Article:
• Smelly Skunk: Skunk morphs are always smelly, which tends to make them looked down upon, even among animal morphs.
    • Kayla is given a magic amulet that hides her scent. Before this, she was a painfully shy Shrinking Violet who had once loved socializing.
  • Species Surname: Jack DeMule, Pascal Q. Porcupine. Hawl's middle name is Tygarus (Tiger-us).
  • Spin-Off: The audio podcast Metamor City by Chris Lester, basically a Film Noir Metamor Keep. Not a Sequel Series, due to the writers of Metamor Keep and the creator of Metamor City both agreeing to keep it a separate continuity.
  • Stab the Scorpion: Chris O'Kane is fond of this trope, especially when introducing a new character:
    • In "Snips and Snails", Madog comes to life, knocks out Misha, and sets off to kill the Duke of Metamor. When he sees him, surrounded by guards, he leaps through and rips the Duke to pieces. He then sneaks around until he finds a child morph, and leaps... and starts licking his face. The duke turns out to be a statue of a centuries-old duke, the guards were just passing by, and Madog was caring out orders programmed centuries ago to assassinate that specific duke, not the current duke.
    • In "Shadows of the Past", a ghost fox is seen watching the Long Scouts as they investigate haunted ruins. When they are attacked by Lutins, the spirit strikes... and attacks the Lutins for them.
    • In "The Winter Assault", the dire wolves do this twice. First, they sneak up on a boy in a kitchen... and then the Long Scouts discover that they have not attacked the boy, and are just eating a bunch of food in the kitchen. They then follow the Long Scouts until they meet a werewolf, and then they attack... the werewolf.
  • Third Law of Gender-Bending: Generally inverted. The conflict usually isn't that individuals are forced to follow their new gender norms — it's that the largely medieval world is forced to accept women who act like men, and less commonly, men who act like women.
  • Transformation Conventions: Because several of the characters are Author Inserts of people who happen to be furries, this is actually the case with various characters:
    • Charles who is very intelligent and very stealthful became a rat, and it's noted that this an appropriate body for him by several characters in canon.
    • Cedric who is a very traditional knight noted for being very brave and on task becomes a horse.
    • Thalburg who is ornery and bi-polar became an alligator.
    • Pascal who was very flirtatious and young minded became both younger and female,
    • Wessex who was always the runt growing up and had moved to Metamor to try and prove himself an adult before the curses became eternally a child.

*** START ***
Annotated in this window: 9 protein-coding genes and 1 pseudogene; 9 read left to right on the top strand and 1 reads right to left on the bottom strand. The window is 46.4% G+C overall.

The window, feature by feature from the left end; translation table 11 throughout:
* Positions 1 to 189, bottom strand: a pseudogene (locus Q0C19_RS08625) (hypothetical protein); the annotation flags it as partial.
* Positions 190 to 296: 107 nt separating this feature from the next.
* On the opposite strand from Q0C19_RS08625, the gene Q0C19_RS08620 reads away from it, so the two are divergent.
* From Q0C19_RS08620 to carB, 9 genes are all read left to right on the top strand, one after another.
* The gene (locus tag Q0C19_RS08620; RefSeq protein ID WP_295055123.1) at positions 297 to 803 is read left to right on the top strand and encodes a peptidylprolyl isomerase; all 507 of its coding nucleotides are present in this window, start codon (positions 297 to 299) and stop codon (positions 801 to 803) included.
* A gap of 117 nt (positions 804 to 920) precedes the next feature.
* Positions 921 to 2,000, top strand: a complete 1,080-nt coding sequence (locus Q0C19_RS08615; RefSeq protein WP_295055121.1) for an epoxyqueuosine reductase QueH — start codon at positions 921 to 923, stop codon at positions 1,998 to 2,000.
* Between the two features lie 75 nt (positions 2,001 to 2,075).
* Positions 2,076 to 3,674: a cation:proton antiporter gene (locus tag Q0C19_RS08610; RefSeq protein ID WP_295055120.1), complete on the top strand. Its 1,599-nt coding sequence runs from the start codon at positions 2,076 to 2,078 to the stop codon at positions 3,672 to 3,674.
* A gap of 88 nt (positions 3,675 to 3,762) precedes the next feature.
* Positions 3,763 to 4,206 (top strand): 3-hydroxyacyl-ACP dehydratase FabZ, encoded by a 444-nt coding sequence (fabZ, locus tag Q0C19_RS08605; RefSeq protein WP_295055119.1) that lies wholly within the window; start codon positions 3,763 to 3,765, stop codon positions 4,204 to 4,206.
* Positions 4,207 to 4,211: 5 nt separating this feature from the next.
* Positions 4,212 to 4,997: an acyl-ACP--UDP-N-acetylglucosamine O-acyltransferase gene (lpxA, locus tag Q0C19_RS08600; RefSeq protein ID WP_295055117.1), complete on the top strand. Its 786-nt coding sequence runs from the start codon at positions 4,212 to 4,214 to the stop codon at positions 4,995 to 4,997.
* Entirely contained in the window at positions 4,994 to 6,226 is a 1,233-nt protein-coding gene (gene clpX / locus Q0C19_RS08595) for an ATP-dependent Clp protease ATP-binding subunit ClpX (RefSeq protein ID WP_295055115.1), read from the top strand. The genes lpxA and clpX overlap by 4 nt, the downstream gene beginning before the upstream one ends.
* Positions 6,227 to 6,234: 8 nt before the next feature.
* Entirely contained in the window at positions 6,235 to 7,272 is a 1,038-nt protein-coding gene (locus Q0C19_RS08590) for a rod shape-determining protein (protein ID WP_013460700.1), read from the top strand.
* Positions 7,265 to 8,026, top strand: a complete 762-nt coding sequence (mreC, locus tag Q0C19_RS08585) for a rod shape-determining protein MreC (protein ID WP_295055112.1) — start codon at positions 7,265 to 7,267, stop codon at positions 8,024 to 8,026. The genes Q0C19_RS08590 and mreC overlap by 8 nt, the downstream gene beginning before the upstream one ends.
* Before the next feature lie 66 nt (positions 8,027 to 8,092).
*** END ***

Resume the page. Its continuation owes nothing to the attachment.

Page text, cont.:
• Loriod is a corrupt power-hungry jerk who liked being in charge of other people, and she became a man.
    • It is suggested that Dame Seranima suffered from Gender Identity Disorder when she was a man, no surprises what she turns into.
  • Unanthropomorphic Transformation: Animal morphs can assume a "feral" form at will.
  • Would Not Hit a Girl:It is noted that for this reason Cedric Bariclauph will not fight a woman and is harsh to people who do. Even when his life is threatened by one he mainly stays on the defensive. He also tends to count people under the Metamor Curse as women, even when they weren't that way before. Cedric also repeatedly denies Sir Yariv's request to duel her (Sir Yariv is a woman due to an unbreakable curse) for the same reason, but Cedric is no hypocrite as he makes it clear that if he were ever turned into a woman himself he would give up fighting.
  • Write Who You Know: The original story was this for several prominent writers on a Transformation Fiction mailing list. Among those early inserts: Charles Matthias, Pascal Q. Porcupine, Thomas Hassan (as Duke Thomas Hassan V), Bob "Posti" Stein (as prime minister), Malisa (as Thomas's heir — the real Malisa was admin of the IRC channel), Phil, Brian Eirik Coe, Mark Van Sciver, and the author himself Copernicus.
  • Voluntary Shapeshifting: The Keep had a "protection spell" that interacted with the curse to give everyone the ability to shift. Morphs can become full animals (and sometimes 'taurs), the age regressed can become babies, and gender benders can control the size of their "endowments". Additionally Jessica can temporarily place any of the three curses upon a Keeper, used to great effect in "Healing Wounds In Arabarb".
  • The Video Game: By Stealthcat, though it is quite buggy.
  • What the Hell, Hero??: In "Never Again A Man" Duke Thomas yells at Father Hough for asking him a favor, ignores his daughter's request for him to marry a woman from the south (a requirement to keep his power), and sneaks out at night to pretend he's a work horse, all to fufill a sexual fetish. Justified as Dame Byronoth is controlling his mind, because Zarogsek was in turn controlling her mind, because Marzac was in turn controlling his mind.
  • You Dirty Rat!: Zig-zagged. Some of the rats are unpleasant characters early on, and make plans to start a Thieves' Guild, but Charles, his wife Kimberly, and the knight Saulius are as courteous and chivalrous as any noble.